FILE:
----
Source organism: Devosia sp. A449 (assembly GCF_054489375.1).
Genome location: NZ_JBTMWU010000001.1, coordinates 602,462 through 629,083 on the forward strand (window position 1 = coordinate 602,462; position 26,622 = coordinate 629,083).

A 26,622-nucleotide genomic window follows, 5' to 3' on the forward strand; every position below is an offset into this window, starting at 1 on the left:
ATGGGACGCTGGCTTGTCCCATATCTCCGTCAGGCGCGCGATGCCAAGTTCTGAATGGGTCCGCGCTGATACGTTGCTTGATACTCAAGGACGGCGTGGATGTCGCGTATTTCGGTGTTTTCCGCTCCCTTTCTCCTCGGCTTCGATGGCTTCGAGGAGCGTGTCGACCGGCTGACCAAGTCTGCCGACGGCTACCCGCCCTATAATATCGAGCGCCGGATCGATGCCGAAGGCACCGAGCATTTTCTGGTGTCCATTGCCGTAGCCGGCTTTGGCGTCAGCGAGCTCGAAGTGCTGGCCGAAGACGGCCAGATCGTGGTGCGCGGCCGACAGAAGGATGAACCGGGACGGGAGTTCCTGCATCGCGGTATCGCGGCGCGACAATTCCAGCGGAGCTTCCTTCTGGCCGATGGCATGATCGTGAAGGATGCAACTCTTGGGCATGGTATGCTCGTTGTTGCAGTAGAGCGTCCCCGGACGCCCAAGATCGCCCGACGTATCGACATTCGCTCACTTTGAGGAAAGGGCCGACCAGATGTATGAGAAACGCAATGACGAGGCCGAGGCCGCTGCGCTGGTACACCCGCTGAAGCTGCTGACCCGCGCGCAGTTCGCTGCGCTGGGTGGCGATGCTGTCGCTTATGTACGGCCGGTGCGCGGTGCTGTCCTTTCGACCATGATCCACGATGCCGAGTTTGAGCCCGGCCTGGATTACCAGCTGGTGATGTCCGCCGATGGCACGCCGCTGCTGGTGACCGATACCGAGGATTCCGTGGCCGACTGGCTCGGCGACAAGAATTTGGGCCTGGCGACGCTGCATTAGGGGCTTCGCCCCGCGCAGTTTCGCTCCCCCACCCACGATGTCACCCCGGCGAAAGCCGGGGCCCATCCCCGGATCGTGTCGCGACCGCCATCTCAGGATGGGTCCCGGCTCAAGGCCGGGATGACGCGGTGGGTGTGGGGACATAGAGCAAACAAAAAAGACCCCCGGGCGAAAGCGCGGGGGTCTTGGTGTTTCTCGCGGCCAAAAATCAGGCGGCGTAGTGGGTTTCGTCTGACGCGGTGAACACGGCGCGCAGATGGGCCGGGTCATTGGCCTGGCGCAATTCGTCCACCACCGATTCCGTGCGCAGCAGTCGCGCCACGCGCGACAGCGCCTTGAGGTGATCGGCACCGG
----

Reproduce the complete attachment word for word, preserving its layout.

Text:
Source organism: Devosia sp. A449 (assembly GCF_054489375.1).
Genome location: NZ_JBTMWU010000001.1, coordinates 602,462 through 629,083 on the forward strand (window position 1 = coordinate 602,462; position 26,622 = coordinate 629,083).

A 26,622-nucleotide genomic window follows, 5' to 3' on the forward strand; every position below is an offset into this window, starting at 1 on the left:
ATGGGACGCTGGCTTGTCCCATATCTCCGTCAGGCGCGCGATGCCAAGTTCTGAATGGGTCCGCGCTGATACGTTGCTTGATACTCAAGGACGGCGTGGATGTCGCGTATTTCGGTGTTTTCCGCTCCCTTTCTCCTCGGCTTCGATGGCTTCGAGGAGCGTGTCGACCGGCTGACCAAGTCTGCCGACGGCTACCCGCCCTATAATATCGAGCGCCGGATCGATGCCGAAGGCACCGAGCATTTTCTGGTGTCCATTGCCGTAGCCGGCTTTGGCGTCAGCGAGCTCGAAGTGCTGGCCGAAGACGGCCAGATCGTGGTGCGCGGCCGACAGAAGGATGAACCGGGACGGGAGTTCCTGCATCGCGGTATCGCGGCGCGACAATTCCAGCGGAGCTTCCTTCTGGCCGATGGCATGATCGTGAAGGATGCAACTCTTGGGCATGGTATGCTCGTTGTTGCAGTAGAGCGTCCCCGGACGCCCAAGATCGCCCGACGTATCGACATTCGCTCACTTTGAGGAAAGGGCCGACCAGATGTATGAGAAACGCAATGACGAGGCCGAGGCCGCTGCGCTGGTACACCCGCTGAAGCTGCTGACCCGCGCGCAGTTCGCTGCGCTGGGTGGCGATGCTGTCGCTTATGTACGGCCGGTGCGCGGTGCTGTCCTTTCGACCATGATCCACGATGCCGAGTTTGAGCCCGGCCTGGATTACCAGCTGGTGATGTCCGCCGATGGCACGCCGCTGCTGGTGACCGATACCGAGGATTCCGTGGCCGACTGGCTCGGCGACAAGAATTTGGGCCTGGCGACGCTGCATTAGGGGCTTCGCCCCGCGCAGTTTCGCTCCCCCACCCACGATGTCACCCCGGCGAAAGCCGGGGCCCATCCCCGGATCGTGTCGCGACCGCCATCTCAGGATGGGTCCCGGCTCAAGGCCGGGATGACGCGGTGGGTGTGGGGACATAGAGCAAACAAAAAAGACCCCCGGGCGAAAGCGCGGGGGTCTTGGTGTTTCTCGCGGCCAAAAATCAGGCGGCGTAGTGGGTTTCGTCTGACGCGGTGAACACGGCGCGCAGATGGGCCGGGTCATTGGCCTGGCGCAATTCGTCCACCACCGATTCCGTGCGCAGCAGTCGCGCCACGCGCGACAGCGCCTTGAGGTGATCGGCACCGG